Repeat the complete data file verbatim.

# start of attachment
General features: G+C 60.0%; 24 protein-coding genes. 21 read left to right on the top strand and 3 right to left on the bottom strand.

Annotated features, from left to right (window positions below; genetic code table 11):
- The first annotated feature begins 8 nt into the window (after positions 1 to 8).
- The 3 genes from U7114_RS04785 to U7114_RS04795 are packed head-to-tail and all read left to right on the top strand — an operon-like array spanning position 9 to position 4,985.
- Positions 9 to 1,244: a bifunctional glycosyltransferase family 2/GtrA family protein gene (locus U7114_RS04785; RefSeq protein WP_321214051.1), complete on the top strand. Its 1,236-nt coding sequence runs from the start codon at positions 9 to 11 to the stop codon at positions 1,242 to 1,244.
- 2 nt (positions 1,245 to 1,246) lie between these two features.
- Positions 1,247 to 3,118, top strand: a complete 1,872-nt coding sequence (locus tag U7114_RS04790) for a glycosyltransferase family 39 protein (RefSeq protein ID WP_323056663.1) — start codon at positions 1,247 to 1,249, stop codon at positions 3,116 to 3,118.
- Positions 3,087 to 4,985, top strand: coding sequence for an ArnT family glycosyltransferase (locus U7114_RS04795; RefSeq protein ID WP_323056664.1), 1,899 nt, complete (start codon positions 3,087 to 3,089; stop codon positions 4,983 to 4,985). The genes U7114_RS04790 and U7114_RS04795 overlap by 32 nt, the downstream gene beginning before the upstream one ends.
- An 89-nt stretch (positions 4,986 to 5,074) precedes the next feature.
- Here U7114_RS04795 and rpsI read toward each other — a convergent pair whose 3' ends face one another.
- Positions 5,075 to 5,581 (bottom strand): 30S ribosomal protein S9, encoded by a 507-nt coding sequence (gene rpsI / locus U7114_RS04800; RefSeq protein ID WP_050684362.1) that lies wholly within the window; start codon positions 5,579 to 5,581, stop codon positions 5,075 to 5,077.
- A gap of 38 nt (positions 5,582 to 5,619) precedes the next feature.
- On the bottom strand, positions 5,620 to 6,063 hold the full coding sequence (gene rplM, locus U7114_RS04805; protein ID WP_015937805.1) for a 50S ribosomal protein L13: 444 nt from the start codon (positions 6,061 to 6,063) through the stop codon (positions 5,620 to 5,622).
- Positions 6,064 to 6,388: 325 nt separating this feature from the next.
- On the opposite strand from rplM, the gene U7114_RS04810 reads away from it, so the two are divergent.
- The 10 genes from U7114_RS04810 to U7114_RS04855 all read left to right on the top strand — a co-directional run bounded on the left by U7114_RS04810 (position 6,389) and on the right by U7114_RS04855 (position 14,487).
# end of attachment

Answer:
General features: G+C 60.0%; 24 protein-coding genes. 21 read left to right on the top strand and 3 right to left on the bottom strand.

Annotated features, from left to right (window positions below; genetic code table 11):
- The first annotated feature begins 8 nt into the window (after positions 1 to 8).
- The 3 genes from U7114_RS04785 to U7114_RS04795 are packed head-to-tail and all read left to right on the top strand — an operon-like array spanning position 9 to position 4,985.
- Positions 9 to 1,244: a bifunctional glycosyltransferase family 2/GtrA family protein gene (locus U7114_RS04785; RefSeq protein WP_321214051.1), complete on the top strand. Its 1,236-nt coding sequence runs from the start codon at positions 9 to 11 to the stop codon at positions 1,242 to 1,244.
- 2 nt (positions 1,245 to 1,246) lie between these two features.
- Positions 1,247 to 3,118, top strand: a complete 1,872-nt coding sequence (locus tag U7114_RS04790) for a glycosyltransferase family 39 protein (RefSeq protein ID WP_323056663.1) — start codon at positions 1,247 to 1,249, stop codon at positions 3,116 to 3,118.
- Positions 3,087 to 4,985, top strand: coding sequence for an ArnT family glycosyltransferase (locus U7114_RS04795; RefSeq protein ID WP_323056664.1), 1,899 nt, complete (start codon positions 3,087 to 3,089; stop codon positions 4,983 to 4,985). The genes U7114_RS04790 and U7114_RS04795 overlap by 32 nt, the downstream gene beginning before the upstream one ends.
- An 89-nt stretch (positions 4,986 to 5,074) precedes the next feature.
- Here U7114_RS04795 and rpsI read toward each other — a convergent pair whose 3' ends face one another.
- Positions 5,075 to 5,581 (bottom strand): 30S ribosomal protein S9, encoded by a 507-nt coding sequence (gene rpsI / locus U7114_RS04800; RefSeq protein ID WP_050684362.1) that lies wholly within the window; start codon positions 5,579 to 5,581, stop codon positions 5,075 to 5,077.
- A gap of 38 nt (positions 5,582 to 5,619) precedes the next feature.
- On the bottom strand, positions 5,620 to 6,063 hold the full coding sequence (gene rplM, locus U7114_RS04805; protein ID WP_015937805.1) for a 50S ribosomal protein L13: 444 nt from the start codon (positions 6,061 to 6,063) through the stop codon (positions 5,620 to 5,622).
- Positions 6,064 to 6,388: 325 nt separating this feature from the next.
- On the opposite strand from rplM, the gene U7114_RS04810 reads away from it, so the two are divergent.
- The 10 genes from U7114_RS04810 to U7114_RS04855 all read left to right on the top strand — a co-directional run bounded on the left by U7114_RS04810 (position 6,389) and on the right by U7114_RS04855 (position 14,487).